WORCESTER, Mass. Three close friends of Mike Andruzzioni, a part-time cab dispatcher who also tends bar, were among the recipients of the 2012 Michael C. Andruzzioni “Freakin’ Genius” grants, awarded annually since 2010 to innovators in the arts, sciences and video games.
Mike, considering the finalists.
“This year’s winners represent the best and the brightest of America’s slacker dudes and dudettes, and promise to make substantial contributions to American culture and intellectual life if they can only remember to set their alarm clocks,” the Andruzzioni Foundation said in a press release signed by Mike as founder, president and chief executive officer.
“I am thrilled and also excited to join the distinguished field of Andruzzioni laureates from last year,” said Mike’s friend Ty Bruno, who is a groundskeeper at nearby Clark University. “I want to assure the applicants who were not chosen that this has nothing to do with the case of Narragansett Beer in long-neck bottles that I gave Mike over Fourth of July weekend.”
MacArthur: “Who the hell is this guy Mike?”
The Freakin’ Genius Grants were created out of Andruzzioni’s frustration at the John D. and Catherine T. MacArthur Foundation’s so-called “genius grants,” which are awarded annually to individuals whom Mike doesn’t know and whom he does not consider to be geniuses. “They give ‘em out to women who play the hammer dulcimer, poets, people I wouldn’t want to have a beer with,” Andruzzioni said from his apartment on Grand Street, which is not the headquarters of the defunct literary publication “Grand Street.” “All of the guys who got grants this year, I promise you, they’re freakin’ geniuses, and a lot of fun to hang with.”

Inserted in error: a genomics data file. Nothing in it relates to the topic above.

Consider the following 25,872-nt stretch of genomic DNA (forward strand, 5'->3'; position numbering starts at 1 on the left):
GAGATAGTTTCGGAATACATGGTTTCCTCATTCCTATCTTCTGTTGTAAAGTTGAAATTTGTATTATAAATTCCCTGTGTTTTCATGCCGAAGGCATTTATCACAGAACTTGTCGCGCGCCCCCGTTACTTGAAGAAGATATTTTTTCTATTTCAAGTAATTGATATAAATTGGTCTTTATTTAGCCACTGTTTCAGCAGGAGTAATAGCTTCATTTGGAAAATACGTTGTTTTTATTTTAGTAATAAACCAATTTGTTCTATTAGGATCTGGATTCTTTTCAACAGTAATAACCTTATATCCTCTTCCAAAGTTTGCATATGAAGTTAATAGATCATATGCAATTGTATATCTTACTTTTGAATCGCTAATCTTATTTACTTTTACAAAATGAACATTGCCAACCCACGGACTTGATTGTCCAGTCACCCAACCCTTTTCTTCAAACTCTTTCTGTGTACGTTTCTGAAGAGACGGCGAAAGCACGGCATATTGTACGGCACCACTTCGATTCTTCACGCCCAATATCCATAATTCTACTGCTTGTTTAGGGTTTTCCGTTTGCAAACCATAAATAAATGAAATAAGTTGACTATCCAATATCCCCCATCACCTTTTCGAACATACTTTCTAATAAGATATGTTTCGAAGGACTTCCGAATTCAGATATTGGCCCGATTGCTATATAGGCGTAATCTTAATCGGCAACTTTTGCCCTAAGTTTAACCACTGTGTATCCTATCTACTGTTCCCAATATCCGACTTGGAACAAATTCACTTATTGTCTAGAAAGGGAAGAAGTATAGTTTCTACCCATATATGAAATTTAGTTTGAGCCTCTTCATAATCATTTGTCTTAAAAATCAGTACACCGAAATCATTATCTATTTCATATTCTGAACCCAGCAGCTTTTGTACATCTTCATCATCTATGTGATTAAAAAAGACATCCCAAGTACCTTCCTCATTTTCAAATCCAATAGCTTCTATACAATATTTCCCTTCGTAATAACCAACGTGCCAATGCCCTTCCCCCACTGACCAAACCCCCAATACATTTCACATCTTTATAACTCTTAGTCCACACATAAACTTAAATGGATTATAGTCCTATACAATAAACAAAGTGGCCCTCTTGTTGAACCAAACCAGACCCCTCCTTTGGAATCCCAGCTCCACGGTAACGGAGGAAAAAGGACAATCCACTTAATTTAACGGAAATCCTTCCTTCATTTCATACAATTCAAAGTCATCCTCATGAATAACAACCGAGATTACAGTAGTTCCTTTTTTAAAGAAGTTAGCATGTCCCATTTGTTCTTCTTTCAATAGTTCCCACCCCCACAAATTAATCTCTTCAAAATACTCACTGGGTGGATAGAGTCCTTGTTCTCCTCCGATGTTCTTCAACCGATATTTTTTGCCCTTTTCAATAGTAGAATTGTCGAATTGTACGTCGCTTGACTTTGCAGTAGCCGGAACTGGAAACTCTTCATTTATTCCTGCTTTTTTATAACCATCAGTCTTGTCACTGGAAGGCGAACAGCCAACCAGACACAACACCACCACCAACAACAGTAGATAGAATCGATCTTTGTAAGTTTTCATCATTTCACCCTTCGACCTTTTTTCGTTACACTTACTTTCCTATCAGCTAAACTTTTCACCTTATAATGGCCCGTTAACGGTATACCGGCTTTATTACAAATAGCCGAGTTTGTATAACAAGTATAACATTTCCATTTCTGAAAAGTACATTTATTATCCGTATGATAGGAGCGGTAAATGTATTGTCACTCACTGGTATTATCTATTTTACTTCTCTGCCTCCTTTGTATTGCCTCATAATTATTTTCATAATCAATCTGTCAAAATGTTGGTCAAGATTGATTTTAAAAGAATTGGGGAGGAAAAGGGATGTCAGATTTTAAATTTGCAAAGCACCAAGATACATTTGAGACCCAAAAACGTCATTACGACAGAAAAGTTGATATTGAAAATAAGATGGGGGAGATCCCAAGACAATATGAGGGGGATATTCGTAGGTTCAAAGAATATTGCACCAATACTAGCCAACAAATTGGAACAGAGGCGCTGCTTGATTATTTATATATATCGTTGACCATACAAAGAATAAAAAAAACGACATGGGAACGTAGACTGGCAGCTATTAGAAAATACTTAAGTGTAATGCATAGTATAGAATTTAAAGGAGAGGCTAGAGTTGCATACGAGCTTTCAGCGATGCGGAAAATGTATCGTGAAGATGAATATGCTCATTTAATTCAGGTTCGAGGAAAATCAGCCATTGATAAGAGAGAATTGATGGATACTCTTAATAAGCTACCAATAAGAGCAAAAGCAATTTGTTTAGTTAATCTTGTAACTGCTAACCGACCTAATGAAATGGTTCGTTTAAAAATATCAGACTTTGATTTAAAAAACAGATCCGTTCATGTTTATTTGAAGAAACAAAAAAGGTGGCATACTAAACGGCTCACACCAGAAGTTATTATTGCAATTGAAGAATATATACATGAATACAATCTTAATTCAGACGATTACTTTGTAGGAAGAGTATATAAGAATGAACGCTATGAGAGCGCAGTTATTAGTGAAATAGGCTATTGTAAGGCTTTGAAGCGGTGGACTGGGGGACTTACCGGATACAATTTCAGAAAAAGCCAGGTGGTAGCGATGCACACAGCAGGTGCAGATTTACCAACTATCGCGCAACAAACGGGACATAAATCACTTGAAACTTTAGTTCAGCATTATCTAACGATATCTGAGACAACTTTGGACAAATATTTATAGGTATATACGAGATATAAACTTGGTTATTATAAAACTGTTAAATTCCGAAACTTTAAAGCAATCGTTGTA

Iron Butterfly: “Dude–you rock!”
Among this year’s winners are Ray Tolson, a custodian who can play chess while smoking pot “and beats me every time,” according to Mike; Todd D’Etienne, a former music major who can play The Doors’ “Light My Fire” with his left hand while simultaneously playing “In a Gadda da Vida” by Iron Butterfly with his right; and Bruno, who has reached the 15th level of the video game “Warlock’s Cavern.”
The grants are a cash award of $100, which Mike says “is probably worth like fifteen six packs of beer if you buy imported, sixteen if you stick to domestic.” They are intended to give budding geniuses the wherewithal to hone their talents free from the necessity to earn surplus funds in excess of rent and utilities and buy beer.
“We take food stamps, but not sweaters.”
The prizes were to be awarded in January of this year, but Andruzionni says he fell behind schedule. “I returned a lot of deposit bottles, but I was counting on getting cash for a sweater my mom gave me for Christmas,” he says. “I could only get store credit, which you can’t use in liquor stores.”